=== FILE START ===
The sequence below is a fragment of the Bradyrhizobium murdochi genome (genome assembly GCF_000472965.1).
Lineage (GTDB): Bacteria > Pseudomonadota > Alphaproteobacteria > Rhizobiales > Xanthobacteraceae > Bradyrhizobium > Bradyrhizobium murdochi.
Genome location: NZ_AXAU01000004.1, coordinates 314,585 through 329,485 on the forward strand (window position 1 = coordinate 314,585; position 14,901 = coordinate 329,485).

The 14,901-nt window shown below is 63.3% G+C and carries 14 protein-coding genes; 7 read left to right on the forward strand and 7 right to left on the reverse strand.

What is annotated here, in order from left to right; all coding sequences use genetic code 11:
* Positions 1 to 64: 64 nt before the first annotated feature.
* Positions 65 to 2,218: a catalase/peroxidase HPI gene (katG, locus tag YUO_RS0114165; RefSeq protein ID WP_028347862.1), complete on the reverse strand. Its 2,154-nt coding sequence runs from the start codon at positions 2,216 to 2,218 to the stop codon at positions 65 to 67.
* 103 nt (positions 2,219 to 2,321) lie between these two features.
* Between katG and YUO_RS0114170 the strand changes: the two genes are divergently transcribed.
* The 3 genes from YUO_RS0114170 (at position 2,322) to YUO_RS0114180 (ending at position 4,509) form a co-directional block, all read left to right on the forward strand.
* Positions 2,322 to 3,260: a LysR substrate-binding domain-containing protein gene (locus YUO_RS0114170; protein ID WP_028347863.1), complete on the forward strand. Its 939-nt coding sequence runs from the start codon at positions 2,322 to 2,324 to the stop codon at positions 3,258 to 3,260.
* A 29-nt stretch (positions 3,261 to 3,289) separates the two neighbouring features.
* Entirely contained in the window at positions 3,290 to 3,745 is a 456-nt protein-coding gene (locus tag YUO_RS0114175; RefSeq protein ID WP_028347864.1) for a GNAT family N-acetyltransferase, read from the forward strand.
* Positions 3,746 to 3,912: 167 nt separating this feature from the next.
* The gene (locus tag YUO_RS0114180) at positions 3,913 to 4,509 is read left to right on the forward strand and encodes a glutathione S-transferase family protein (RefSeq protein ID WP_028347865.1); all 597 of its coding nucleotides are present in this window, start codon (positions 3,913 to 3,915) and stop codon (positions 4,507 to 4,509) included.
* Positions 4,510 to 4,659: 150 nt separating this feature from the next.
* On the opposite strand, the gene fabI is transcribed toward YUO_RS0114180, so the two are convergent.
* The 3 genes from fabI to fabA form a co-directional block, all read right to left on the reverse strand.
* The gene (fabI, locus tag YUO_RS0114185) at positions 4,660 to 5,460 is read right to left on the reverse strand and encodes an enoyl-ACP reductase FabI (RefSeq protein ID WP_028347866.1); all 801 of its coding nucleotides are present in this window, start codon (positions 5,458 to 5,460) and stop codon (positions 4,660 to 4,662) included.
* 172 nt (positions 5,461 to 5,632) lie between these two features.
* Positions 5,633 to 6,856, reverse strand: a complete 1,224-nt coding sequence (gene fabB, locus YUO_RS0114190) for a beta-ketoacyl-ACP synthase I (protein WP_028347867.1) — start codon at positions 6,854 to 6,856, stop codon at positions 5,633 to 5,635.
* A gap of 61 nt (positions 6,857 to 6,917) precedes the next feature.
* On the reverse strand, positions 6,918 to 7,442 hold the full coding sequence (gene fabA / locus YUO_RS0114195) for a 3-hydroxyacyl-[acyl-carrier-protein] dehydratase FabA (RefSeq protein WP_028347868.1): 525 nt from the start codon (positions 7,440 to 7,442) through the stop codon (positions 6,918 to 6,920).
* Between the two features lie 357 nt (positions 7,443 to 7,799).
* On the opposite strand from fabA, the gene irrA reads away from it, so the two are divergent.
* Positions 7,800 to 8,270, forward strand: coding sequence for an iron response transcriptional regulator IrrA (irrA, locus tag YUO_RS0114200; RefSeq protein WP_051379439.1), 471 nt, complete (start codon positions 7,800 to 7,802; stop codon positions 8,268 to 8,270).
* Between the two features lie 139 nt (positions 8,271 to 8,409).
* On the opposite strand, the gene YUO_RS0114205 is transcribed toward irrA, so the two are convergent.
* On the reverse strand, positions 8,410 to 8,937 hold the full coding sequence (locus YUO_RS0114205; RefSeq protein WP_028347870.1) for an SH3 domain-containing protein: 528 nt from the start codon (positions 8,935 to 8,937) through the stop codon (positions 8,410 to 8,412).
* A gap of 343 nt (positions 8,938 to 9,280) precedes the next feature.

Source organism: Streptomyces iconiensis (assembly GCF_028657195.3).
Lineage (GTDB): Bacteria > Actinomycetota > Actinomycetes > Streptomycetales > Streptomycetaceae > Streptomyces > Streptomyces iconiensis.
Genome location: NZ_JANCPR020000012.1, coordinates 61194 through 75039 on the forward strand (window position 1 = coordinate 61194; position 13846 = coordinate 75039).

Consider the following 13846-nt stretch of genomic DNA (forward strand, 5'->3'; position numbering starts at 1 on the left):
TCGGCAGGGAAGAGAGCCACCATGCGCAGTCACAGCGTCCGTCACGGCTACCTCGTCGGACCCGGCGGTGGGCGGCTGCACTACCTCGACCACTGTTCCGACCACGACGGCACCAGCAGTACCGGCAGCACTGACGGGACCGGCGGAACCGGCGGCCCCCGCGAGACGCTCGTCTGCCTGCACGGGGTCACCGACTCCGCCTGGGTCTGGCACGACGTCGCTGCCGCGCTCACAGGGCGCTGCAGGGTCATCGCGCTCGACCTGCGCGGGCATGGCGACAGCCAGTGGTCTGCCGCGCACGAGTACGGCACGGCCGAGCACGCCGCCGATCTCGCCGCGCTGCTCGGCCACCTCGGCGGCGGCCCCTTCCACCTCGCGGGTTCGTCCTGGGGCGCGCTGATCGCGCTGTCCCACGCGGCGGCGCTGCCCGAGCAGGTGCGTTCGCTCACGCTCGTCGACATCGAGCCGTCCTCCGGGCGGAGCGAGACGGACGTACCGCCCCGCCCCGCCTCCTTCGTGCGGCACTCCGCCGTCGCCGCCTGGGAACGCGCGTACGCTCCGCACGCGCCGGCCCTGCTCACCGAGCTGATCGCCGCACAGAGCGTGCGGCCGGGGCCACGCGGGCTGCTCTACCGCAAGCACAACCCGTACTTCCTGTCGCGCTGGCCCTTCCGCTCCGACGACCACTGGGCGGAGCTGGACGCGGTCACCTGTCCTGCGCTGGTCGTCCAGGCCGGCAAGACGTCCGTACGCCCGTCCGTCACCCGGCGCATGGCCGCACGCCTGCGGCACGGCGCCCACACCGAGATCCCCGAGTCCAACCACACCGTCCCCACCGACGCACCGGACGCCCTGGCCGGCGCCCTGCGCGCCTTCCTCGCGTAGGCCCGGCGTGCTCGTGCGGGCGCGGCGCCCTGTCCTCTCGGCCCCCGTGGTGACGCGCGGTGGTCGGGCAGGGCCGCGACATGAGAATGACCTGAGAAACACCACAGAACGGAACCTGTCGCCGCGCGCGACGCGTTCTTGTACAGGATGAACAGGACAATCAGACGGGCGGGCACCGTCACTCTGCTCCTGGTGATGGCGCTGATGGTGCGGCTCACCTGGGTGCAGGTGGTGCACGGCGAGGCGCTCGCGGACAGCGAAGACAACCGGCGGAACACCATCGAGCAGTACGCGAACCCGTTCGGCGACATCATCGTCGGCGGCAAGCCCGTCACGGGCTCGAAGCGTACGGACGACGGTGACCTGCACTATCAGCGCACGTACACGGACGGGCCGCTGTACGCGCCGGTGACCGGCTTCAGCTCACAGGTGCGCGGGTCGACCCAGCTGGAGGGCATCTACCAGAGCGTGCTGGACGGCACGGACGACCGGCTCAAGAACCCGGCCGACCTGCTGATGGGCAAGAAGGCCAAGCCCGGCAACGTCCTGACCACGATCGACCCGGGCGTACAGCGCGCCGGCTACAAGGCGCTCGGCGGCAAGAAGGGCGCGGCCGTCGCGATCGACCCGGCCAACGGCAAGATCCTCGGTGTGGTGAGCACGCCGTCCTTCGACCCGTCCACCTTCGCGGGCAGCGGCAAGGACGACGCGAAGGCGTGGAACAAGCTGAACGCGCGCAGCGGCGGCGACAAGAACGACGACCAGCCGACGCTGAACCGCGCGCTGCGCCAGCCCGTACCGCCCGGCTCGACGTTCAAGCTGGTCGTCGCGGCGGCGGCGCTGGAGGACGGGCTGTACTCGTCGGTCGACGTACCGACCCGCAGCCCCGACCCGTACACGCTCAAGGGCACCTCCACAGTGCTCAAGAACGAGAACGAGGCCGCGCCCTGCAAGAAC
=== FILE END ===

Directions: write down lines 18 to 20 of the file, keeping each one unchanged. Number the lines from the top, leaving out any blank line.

* The 3 genes from fabI to fabA form a co-directional block, all read right to left on the reverse strand.
* The gene (fabI, locus tag YUO_RS0114185) at positions 4,660 to 5,460 is read right to left on the reverse strand and encodes an enoyl-ACP reductase FabI (RefSeq protein ID WP_028347866.1); all 801 of its coding nucleotides are present in this window, start codon (positions 5,458 to 5,460) and stop codon (positions 4,660 to 4,662) included.
* 172 nt (positions 5,461 to 5,632) lie between these two features.